The most compelling part of the book is when Bosker arrives at her sommelier exam in Virginia Beach, Virginia. (The NYC exam is sold out, natch.) She finds a totally strange world in the touristy beach town, befriending Annie Truhlar who loves wine but also needs to pass her somm exam for practical reason: to make a living. “Wine is life” takes on a different meaning to different people. With Annie, there are actual stakes and Bosker’s play-by-play of her own exam is as fun and as “nail biting” as any good sporting event. Who needs the Olympics when you have wine service and a blind tasting! BI-AN-CA! BI-AN-CA!
So what wine do you like?
For all of our talk, for all of our focus, for all of our studies, for all of this highfalutin posturing that we go about we have not gotten people to drink! More! Wine! – Paul Grieco, owner of Terroir
A somm’s job is that of matchmaker, to connect people with wine. Somms are judging you to see what you currently like to drink and to see what they can get you to like to drink. Do you enjoy a “call wine”? A well known grape like Sancerre or California Cab? Do you like “cougar juice”, a sweet oaked Chardonnay? Or do you prefer a BSD (Big Swinging Dick) in your glass, with a big price tag along with a big flavor?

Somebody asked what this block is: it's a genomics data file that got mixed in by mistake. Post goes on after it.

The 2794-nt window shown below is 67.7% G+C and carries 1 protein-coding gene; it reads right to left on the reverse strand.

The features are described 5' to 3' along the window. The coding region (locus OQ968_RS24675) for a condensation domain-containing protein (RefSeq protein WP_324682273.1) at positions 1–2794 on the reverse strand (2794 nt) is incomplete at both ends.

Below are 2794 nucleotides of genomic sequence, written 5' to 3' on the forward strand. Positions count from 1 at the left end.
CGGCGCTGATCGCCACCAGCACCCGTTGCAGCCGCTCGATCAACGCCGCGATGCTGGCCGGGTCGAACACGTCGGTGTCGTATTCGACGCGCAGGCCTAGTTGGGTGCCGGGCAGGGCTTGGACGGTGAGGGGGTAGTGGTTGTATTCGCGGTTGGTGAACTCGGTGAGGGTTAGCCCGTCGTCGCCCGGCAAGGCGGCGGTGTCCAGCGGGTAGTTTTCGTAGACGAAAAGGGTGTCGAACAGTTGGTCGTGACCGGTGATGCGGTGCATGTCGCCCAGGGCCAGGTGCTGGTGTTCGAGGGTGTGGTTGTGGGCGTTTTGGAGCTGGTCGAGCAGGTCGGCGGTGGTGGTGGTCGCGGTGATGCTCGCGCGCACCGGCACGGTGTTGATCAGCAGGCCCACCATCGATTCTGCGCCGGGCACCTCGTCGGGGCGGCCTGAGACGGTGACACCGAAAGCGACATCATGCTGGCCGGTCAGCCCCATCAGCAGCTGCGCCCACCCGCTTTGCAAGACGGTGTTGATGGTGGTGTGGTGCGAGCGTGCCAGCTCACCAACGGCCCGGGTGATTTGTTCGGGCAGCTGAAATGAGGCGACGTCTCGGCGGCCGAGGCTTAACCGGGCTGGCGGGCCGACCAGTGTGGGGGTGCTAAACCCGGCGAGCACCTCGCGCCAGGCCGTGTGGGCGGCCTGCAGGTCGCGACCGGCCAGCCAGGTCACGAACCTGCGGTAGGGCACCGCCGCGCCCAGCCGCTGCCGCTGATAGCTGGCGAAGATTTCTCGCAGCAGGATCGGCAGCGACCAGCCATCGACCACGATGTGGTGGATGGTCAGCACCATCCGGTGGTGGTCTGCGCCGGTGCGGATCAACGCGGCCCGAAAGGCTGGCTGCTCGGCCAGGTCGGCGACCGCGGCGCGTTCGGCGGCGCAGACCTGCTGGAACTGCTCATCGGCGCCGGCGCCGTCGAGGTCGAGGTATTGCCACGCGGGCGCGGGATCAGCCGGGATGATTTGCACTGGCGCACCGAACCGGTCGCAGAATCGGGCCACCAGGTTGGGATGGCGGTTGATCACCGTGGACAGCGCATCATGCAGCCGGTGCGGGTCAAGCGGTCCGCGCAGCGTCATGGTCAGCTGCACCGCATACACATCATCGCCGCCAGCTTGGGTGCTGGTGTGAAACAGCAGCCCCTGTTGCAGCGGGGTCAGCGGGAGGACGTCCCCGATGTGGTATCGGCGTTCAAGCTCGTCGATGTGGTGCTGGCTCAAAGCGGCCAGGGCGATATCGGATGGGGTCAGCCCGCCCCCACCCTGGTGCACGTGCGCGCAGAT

Don’t get me wrong—of course I’d bring you the Chardonnay or Doc’s cider and I’d be happy if you are happy. However, in the back of my mind I’d be thinking in the grand scheme of what I could be giving you, the Doc’s is boring. Watery! The Cornouaille is a mind-altering mess of blue cheese, cidar vinegar, and Shetland pony that stinks and is phenomenal and utterly perplexing.